Is your family tree more like a jungle gym?

That takes on real meaning if you have researched in Kentucky and Arkansas. There, the local joke is, “If I divorce my wife, is she still my cousin?” One of my Clinkenbeard branches had two sisters who married two brothers of a neighboring family. I have observed in my 30 years of doing amateur genealogy that no one really cares where their family came from until they hit 40 years old. Sort of a mid-life crisis thing. If you are under 39 and reading this, just move on to the want ads. If you are “mature” and curious about what ship your ancestors arrived in, keep reading. I would like to help you find your roots, or at least find some fun mud.

Researching a family is not something that has an end. It is a journey. Before embarking on your personal journey, write down your goal! If you lose focus, researching rabbit trails can be overwhelming and discouraging. It may be your goal to make a connection to some President that your great-aunt told you was your ancestor. Maybe Daniel Boone is part of your tree. If you suspect a horse thief or slave holder was ancestor, you can save your time and money. Simply run for political office and someone else will investigate your family tree for free! I prefer to work with the enthusiastic researcher who does it just because he or she can. The fun is in the hunt, not the trophy. Now that you have a solid goal, your next step is, just do it. Don’t make it a New Year’s resolution forgotten by March, just start.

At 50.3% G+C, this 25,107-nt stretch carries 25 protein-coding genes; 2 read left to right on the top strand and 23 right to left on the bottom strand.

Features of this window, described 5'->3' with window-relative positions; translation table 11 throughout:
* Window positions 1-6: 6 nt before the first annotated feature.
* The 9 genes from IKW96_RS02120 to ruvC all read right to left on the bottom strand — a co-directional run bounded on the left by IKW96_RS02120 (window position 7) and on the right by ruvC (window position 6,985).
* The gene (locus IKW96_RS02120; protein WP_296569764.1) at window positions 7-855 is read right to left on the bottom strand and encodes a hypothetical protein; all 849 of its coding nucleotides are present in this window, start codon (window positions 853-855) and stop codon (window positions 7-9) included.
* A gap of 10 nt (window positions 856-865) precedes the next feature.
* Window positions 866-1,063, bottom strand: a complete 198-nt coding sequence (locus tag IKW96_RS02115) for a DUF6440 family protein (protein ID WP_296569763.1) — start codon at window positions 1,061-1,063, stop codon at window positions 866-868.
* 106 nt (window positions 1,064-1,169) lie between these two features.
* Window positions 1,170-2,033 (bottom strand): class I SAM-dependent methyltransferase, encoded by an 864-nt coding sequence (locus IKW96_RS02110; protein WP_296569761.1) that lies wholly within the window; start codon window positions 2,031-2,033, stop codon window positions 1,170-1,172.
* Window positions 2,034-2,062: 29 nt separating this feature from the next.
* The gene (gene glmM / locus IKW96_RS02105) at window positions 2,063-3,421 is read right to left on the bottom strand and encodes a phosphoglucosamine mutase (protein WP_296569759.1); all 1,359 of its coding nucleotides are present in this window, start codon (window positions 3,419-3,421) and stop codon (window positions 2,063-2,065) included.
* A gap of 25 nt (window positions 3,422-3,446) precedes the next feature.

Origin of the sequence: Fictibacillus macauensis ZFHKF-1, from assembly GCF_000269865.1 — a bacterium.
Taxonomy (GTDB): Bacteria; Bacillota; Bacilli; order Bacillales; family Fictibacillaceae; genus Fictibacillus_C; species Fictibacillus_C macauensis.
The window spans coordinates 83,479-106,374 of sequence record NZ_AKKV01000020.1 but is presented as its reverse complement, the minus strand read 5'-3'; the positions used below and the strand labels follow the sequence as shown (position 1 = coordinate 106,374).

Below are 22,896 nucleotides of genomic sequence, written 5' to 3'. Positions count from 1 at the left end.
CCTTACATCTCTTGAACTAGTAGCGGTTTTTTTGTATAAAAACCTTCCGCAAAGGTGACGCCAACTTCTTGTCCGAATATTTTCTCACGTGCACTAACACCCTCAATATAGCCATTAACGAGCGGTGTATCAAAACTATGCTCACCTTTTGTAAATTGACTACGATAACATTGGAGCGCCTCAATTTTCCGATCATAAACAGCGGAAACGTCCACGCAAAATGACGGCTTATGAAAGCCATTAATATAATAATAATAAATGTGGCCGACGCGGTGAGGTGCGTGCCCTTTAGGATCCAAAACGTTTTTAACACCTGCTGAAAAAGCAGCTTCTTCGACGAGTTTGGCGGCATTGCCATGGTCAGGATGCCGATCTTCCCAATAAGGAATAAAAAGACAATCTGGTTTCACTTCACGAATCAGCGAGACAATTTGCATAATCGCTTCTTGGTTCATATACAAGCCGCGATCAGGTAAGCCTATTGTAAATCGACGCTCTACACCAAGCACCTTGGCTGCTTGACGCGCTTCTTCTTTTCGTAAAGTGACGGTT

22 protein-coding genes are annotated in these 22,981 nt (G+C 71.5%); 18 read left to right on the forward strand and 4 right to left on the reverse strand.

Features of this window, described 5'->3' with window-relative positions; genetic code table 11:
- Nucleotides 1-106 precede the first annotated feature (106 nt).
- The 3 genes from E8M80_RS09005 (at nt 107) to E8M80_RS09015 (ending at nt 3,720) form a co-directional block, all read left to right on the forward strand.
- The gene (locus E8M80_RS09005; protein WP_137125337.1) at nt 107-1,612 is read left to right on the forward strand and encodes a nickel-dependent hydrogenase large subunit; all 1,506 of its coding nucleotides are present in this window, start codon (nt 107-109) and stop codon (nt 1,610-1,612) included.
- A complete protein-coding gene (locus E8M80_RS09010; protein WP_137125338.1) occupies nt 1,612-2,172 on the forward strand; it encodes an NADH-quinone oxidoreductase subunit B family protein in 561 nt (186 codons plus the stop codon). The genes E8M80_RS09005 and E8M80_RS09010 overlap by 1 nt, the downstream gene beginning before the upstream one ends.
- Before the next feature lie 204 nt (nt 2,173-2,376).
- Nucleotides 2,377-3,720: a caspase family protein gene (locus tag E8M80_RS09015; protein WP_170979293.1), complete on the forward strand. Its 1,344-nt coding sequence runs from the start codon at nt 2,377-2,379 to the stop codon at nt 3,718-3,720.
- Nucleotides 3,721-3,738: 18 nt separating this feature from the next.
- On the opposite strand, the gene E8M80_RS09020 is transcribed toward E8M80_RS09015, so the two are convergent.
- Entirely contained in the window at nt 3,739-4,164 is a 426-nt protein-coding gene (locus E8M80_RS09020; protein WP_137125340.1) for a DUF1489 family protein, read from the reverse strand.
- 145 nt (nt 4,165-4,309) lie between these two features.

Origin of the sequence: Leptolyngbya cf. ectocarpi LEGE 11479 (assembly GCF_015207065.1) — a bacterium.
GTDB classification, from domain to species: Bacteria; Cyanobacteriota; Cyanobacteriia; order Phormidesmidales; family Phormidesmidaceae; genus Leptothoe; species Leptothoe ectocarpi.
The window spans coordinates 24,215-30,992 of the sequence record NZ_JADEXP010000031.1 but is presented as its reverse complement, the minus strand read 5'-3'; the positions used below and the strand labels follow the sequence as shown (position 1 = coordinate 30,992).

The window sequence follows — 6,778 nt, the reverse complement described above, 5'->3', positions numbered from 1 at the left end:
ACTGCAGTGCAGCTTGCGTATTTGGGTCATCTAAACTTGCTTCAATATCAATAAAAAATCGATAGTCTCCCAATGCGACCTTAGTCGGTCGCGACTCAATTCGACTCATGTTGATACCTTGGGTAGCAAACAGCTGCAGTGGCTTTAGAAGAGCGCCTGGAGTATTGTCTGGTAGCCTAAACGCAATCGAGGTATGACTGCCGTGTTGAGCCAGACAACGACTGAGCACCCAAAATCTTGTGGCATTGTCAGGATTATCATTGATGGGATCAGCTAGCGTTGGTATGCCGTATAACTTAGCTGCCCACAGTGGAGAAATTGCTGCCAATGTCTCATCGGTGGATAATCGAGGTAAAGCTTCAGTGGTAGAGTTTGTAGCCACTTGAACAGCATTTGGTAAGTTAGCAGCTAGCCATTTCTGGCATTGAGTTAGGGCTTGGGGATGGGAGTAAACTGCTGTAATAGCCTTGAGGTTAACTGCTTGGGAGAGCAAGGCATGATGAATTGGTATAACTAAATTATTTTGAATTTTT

What’s that got to do with finding my ancestors ship, you say? Well, unless your family was a recent immigrant, you need to back track all the moves your previous generations made to get you to Northwest Colorado. Spoiler alert: that takes methodical (but fun) research which will be explained in our next issue, how to start your tree. I will explain where to find free or cheap resources locally or online. We will also cover the pitfalls of bad information poisoning your tree. 

Ed Peck can be reached through this newspaper and also the White River Museum on Park Ave. He is available for guidance at no cost. Contributions to the museum are encouraged.


Special to the Herald Times

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